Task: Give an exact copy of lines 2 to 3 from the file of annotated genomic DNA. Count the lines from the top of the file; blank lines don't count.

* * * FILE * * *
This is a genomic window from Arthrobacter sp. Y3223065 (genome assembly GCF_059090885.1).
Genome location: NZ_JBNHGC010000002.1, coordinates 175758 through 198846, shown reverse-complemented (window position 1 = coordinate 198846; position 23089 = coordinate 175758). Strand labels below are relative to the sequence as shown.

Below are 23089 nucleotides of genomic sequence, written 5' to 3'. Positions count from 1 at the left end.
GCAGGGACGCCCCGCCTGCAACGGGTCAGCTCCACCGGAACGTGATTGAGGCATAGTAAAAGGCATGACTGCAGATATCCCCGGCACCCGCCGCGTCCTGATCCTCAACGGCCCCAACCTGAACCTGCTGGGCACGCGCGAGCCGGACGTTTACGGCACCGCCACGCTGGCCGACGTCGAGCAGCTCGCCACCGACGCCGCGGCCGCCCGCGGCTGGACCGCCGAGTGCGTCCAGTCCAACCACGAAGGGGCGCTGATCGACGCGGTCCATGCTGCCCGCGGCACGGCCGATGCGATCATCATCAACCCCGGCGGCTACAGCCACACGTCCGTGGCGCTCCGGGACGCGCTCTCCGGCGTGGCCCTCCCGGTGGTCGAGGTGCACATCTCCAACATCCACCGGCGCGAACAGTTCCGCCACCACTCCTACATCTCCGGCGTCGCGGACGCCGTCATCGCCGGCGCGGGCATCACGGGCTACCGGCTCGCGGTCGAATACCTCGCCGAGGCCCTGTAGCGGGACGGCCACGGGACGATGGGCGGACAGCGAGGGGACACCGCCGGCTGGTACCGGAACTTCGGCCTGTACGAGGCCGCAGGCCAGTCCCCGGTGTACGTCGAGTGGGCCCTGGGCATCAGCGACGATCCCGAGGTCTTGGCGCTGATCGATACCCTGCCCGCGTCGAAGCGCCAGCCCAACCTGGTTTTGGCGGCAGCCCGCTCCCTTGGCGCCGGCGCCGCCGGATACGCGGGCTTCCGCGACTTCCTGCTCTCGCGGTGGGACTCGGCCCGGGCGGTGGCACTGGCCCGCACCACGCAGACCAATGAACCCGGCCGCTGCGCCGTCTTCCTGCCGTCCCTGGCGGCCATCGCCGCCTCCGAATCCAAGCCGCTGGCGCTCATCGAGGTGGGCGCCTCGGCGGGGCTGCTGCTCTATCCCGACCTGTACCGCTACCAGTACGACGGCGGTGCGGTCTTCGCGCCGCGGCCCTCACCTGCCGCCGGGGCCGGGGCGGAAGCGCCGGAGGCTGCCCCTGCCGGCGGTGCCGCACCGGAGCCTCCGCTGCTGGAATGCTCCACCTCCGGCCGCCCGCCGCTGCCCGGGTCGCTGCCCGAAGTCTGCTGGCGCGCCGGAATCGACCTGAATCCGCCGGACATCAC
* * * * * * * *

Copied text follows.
Genome location: NZ_JBNHGC010000002.1, coordinates 175758 through 198846, shown reverse-complemented (window position 1 = coordinate 198846; position 23089 = coordinate 175758). Strand labels below are relative to the sequence as shown.

Below are 23089 nucleotides of genomic sequence, written 5' to 3'. Positions count from 1 at the left end.